The Sydney Morning Herald from Sydney, New South Wales on August 25, 2001 · Page 369
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The Sydney Morning Herald from Sydney, New South Wales · Page 369

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Sydney, New South Wales
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Saturday, August 25, 2001
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Page 369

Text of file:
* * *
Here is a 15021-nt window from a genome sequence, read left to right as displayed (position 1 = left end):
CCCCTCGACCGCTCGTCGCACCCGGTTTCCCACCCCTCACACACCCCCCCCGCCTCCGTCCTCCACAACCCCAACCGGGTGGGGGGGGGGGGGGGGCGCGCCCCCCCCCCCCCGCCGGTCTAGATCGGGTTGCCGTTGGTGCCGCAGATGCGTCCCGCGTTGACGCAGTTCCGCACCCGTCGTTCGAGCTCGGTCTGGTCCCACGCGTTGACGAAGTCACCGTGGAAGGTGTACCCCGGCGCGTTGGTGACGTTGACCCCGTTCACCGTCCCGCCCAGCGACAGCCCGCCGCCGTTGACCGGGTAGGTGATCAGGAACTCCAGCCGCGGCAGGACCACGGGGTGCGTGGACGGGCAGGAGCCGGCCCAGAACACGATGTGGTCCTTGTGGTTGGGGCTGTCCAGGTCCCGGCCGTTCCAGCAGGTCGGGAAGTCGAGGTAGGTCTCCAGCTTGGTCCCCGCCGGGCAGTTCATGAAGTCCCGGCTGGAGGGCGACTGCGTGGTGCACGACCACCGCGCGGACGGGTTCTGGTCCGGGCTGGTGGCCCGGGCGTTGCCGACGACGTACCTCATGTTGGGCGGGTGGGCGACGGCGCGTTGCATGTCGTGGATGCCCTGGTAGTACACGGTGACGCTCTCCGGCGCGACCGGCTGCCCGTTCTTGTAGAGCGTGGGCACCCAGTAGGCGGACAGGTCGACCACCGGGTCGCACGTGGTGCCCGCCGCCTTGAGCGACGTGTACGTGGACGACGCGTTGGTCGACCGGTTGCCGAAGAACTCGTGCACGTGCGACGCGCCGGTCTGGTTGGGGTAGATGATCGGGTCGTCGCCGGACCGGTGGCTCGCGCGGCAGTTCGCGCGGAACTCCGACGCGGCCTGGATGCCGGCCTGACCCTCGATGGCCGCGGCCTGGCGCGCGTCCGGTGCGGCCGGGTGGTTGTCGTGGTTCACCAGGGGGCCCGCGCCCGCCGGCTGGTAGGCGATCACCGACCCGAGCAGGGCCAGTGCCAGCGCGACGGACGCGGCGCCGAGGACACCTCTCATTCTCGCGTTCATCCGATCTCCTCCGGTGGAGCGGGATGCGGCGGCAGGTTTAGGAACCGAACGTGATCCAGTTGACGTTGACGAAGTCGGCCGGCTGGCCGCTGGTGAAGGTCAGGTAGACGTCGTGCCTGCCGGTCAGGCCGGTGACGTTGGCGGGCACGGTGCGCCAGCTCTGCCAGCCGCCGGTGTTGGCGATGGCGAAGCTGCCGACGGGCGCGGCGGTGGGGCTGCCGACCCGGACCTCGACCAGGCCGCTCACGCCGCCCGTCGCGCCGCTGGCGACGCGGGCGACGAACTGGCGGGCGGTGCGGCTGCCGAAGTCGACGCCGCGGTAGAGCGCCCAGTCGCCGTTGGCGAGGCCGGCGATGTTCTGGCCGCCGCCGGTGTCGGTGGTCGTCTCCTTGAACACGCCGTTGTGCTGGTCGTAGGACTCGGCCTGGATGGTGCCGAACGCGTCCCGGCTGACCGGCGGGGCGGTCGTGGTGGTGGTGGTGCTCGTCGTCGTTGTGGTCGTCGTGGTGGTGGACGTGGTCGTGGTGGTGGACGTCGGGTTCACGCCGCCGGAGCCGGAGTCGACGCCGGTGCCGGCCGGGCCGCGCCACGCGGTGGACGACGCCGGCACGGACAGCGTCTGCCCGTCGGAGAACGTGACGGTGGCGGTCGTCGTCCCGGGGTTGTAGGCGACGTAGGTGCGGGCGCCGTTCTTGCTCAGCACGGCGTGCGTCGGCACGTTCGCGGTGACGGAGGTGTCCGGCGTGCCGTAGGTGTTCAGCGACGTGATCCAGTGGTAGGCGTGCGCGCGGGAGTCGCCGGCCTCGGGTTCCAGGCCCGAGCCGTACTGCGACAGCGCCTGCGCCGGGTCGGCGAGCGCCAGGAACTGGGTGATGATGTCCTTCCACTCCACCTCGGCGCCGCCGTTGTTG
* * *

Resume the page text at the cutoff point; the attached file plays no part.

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World 17 smh.com.au Weekend Edition, August 25-26, 2001 ocus anios Horta lashes UN in language row stop the killing EAST TIMOR THE FIRST ELECTION AST TIMOR Tongues are wagging . . .the influence of English in East Timor is reflected in this graffiti in Dili. Photo: Jason South national staff members have completely ignored the majority of East Timorese political leaders who have stated that Portuguese will be the official language of this country. "In this context and in my capacity as Cabinet member, I have forbidden my staff to co-operate with any branch of UNTAET that insist in ignoring Portuguese language initiatives they organise." Mr Ramos Horta's angry stance raises again the controversial subject of East Timor's official language, which the older generation of independence leaders - including Mr Xanana Gusmao - say should be Portuguese, the language of their former coloniser. Mr Gusmao, an early pro ponent of Portuguese as the official language, said the choice was important in defining the new nation's culture. His call for the adoption of Portuguese sparked a heated debate last year during the national congress of the pro-independence umbrella group, the National Council of Timorese Resistance. Many East Timorese prefer English or Indonesian in addition to Tetum, their indigenous language. Many university students fluent in Indonesian resent having to learn another language that they consider irrelevant to the region. English classes are fast becoming as popular as Portuguese for many East Timorese students Mark Dodd Herald Correspondent in Dili East Timor's Cabinet member for foreign affairs, Mr Jose Ramos Horta, has blasted the United Nations mission in Dili for obstructing the implementation of Portuguese as the country's official language. In a confidential memo sent to Mr Sergio Vieira de Mello, the head of the UN Transitional Administration in East Timor (UNTAET), Mr Ramos Horta accused UN staff of wanting to impose the English and Indonesian languages on East Timorese. In uncharacteristically blunt language, he said he had banned his staff from co-operating with programs worth hundreds of thousands of dollars were potentially at risk over the insistence that they be taught in Portuguese. With a hefty budget allocated to judicial training, the United States mission has recently expressed private concern over the insistence by the Cabinet member for judicial affairs, Ms Gita Welch, that the language of the courts be Portuguese. Courts now use a mixture of languages including English, Indonesian, Portuguese and East Timorese dialects, rendering the proceedings cumbersome. Last month the Department of Social Affairs announced plans to recruit 723 Portuguese language teachers for primary, junior and secondary schools nationwide. any UNTAET training program that did not use Portuguese as the language of instruction. "I would like to inform that no staff from this department will attend this Secretariat training workshop, as once again, some of the UN international staff seem to wish to impose Bahasa Indonesia or English," he wrote in the letter dated August 20, a copy of which has been obtained by the Herald. "Time and again, these inter who see fluency in the language as essential to getting a well-paid job with a foreign company or working for the local UN mission. "If you are going to teach one language then teach a language that is going to open up the world and the region for East Timorese, and that language is not Portuguese but English," one East Timorese official said. Mr Vieira de Mello said UNTAET would not get involved in the language debate, which was a matter for the new East Timorese government to decide. However, senior UN officials said vital UN-sponsored training Fretilin confident that voters will remember who led the struggle Conflict for Rumsfeld Washington: The US Secretary of Defence, Mr Donald Rumsfeld, says he has avoided making decisions involving weapons programs, AIDS policy and defence mergers because of potential conflicts caused by his once-vast share portfolio. Although he had sold most of his shares -valued at between $US50 million ($94 million) and $US210 million - he was still struggling to find buyers for his stakes in two investment funds, he said on Thursday. - New York Times Candidate murdered Phnom Penh: A Cambodian opposition candidate has been shot dead by an unidentified gunman in the run-up to the country's first local polls next year, Sam Rainsy Party officials said. Toch Veun, 54, was shot twice in the chest while in bed and later died in hospital. Another party activist is missing. - Reuters Foot-and-mouth flares London: Britain had uncovered a fresh outbreak of foot-and-mouth at a farm in a region of northern England which had been free of the highly infectious livestock disease for about three months, farm officials said yesterday. - Reuters Deadly quake looms Washington: India, Pakistan and other nations in the Himalayan region are overdue for one or more tremendous earthguakes that could imperil 50 million people and cause unprecedented loss of life, scientists write in the journal Science. - Reuters Now it's Di, the musical Berlin: The first musical based on the life of Princess Diana will have its premiere in Germany in the south-western city of Saarbruecken in November. Lady Di - Diana: A Smile That Enchants The World portrays Diana as a lovestruck outsider manipulated by the English establishment. On lawyers' advice, Prince Charles features only as a voice. - Reuters Court blames Japan Tokyo: A Japanese court has ruled that the Government is responsible for the deaths of least 524 Korean slave labourers on board a navy ship that hit a mine and exploded after the end of the war in 1945. About 80 Koreans, including survivors or relatives of those on board the Ukishima Maru, were seeking $A47 million in compensation and an official apology. Instead, 15 plaintiffs received a total of $700,0000. -Los Angeles Times Executives still white Johannesburg: Top-level management in corporate South Africa remains overwhelmingly white seven years after the end of apartheid, a report on employment eguity says. The report, based on data supplied by 8,000 employers, -showed that whites hold 87 per cent of top management positions, compared with 6 per cent for blacks. - Reuters Bond switches seats Los Angeles: James Bond's brief relationship with German cars is over and Agent 007 is again embracing British engineering in his next movie, due out next year. The three-year BMW reign is over and Bond, played by Pierce Brosnan, will drive an Aston Martin.-AP r--i?ii- ' mS fe r-3- ni 'Ijr --.vC , TJie left-wing party says others will not be excluded from government, reports Lindsay Murdoch from Dare Mulo. Some people wept. Others sang national songs they had rehearsed for days and stamped their bare feet in the dust. Rogerio Lobato this week brought the revolution to Dare Mulo, a village high in East Timor's mountains, 100 kilometres south of Dili. "The vote will be a landslide," said Mr Lobato, sipping thick black coffee made from beans growing wild in the mountains where 14 of his brothers and sisters were killed in the 24-year guerilla war with Indonesia. "The war has left a deep emotional connection with Fretilin," he said. "The villagers may not be able to write their own name, but they are not stupid. They know who collaborated with the Indonesians. They know who led the resistance struggle." For weeks the Revolutionary Front of Independent East Timor, or Fretilin, has dominated campaigning throughout the villages for the election of the half-island territory's first independent parliament ahead of full statehood next year. United Nations officials, diplomats and other observers predict that the left-wing party founded in 1974 will win 60 to 90 per cent : .v f-r rr J'i t ..r y , ;--r s-A-fm trl.I,' u,.aL a l . 1 On the campaign trail . . . villagers greet Fretilin officials on their arrival at Dare Mulo in the central highlands. Below left: Rogerio Lobato, whose family has a reputation for resistance to Indonesian occupation. Below right: a crowd listens to election speeches at a Democratic Party rally. Photos: Andrew Meares Fretilin favours a system of government based on the French model, where a president elected directly by the people every five years would have the authority to call and chair parliament and make important decisions. Its leaders deny claims by rival parties that their supporters have been intimidating voters during the campaign, which has so far been peaceful. They also deny they want a communist state. "We will form a government of national inclusion," said Mr Lobato, 52, a member of Fretilin's central committee. "If someone from the other parties is competent and honest and will do a good job we will bring him or her into government. But they must not develop the policies of their own party. They must agree to pursue the programs of the party that won . . . our government will be based on pragmatism and realism." He added: "It's nonsense to say we are a communist party. Almost all of us are practising Catholics and have strong links to the church. So how can we be communists? ' Two years ago, dozens of pro-Jakarta militia surrounded Dare Mulo and pointed their homemade guns at villagers as they lined up to vote in the UN plebiscite. But the villagers bravely ignored the intimidation because Fretilin, which operated underground during Indonesia's occupation, told them to. The militia responded by destroying 90 per cent of the village and killing an unknown number of people in an orgy of violence and destruction which was repeated across East Timor. But Mr Lobato said Fretilin believed strongly in peacefully bringing back into the villages and towns people who supported Indonesian rule, including an estimated 80,000 still living in squalid camps in West Timor. "There still should be justice for the victims," he said. "We will ensure that those who are guilty will be brought before the courts and given the chance to defend themselves." To the people of Dare Mulo the Lobato family are heroes. Rogerio's brother Nicolau was the commander of anti-Indonesian guerillas in 1978 when he was shot in the leg not far from the r village during an attack by soldiers led by Prabowo Subianto, the son-in-law of the then Indonesian dictator Soeharto. Rather than be taken prisoner, Nicolau declared, "My last bullet is my victory", before shooting himself dead. His wife was eight months pregnant when she was captured. Rather than be taken for interrogation she pleaded to be shot dead. A soldier obliged. The Fretilin rallies held in all East Timor districts in recent weeks had been highly emotional, Mr Lobato said. He was greeted in Dare Mulo, for example, by three teenage girls whose parents were killed in 1999. They wept as they recited poems of welcome. "The memories are still fresh in the people's minds," he said. Mr Mari Alkatiri, another Fretilin leader, said his party was confident of receiving 80 to 85 per cent of the vote. He noted Fretilin was rural-based and more than 90 per cent of the population lived outside the cities and towns. Mr Alkatiri said Fretilin's policy was to ignore claims its members were intimidating voters; UN police arrested two men in the f4.. 4 I U I ' tnmmntmtmtx until r itT iff f mirmHilU'ii 'm- . . m--;. I SA'M -AHLi'-J-."- V 'The villagers may not be able to write their own name, but they are not stupid. They know who collaborated with the Indonesians. ' ROGERIO LOBATO Fretilin Committee Member of the vote, raising concern over the creation of a one-party state. Fretilin will almost certainly dominate the 88-member parliament after voters go to the polls next Thursday, exactly two years after a majority of East Timorese voted to reject Indonesian rule. The parliament's first job will be to draft a Constitution establishing how to rule the 812,000 people. If Fretilin wins more than 85 per cent of seats it will be able to write the Constitution without input from any other party. southern border town of Suai this week. They are being held in jail pending further investigations. "Some of the other parties are taunting us," Mr Alkatiri said. "But we will not respond. Few other countries have had such a violence-free election campaign." He claimed that interests in Indonesia - not the Government in Jakarta - had tried to send 1 billion rupiah (about $215,000) to one of the other political parties to be used to try to thwart Fretilin. But the money was seized by border officials. "I know the party, but won't say which one in the interests of keeping things peaceful," Mr Alkatiri said. "There are certain individuals in Indonesia, even generals, who don't want Fretilin to win this election ... it will be another humiliation for them because they could not crush us during 24 years of occupation." FFY BUR m") y? LOAN HOME liii iWfe jiiiiJ i0 tit W"- -'' SWIVMiimWiwff-nBifii PUBLICAUCTIONNOnCE With deals like these, you've just Gotta Go. Valuable cargo, now in possession of bailee for disposal without recourse. 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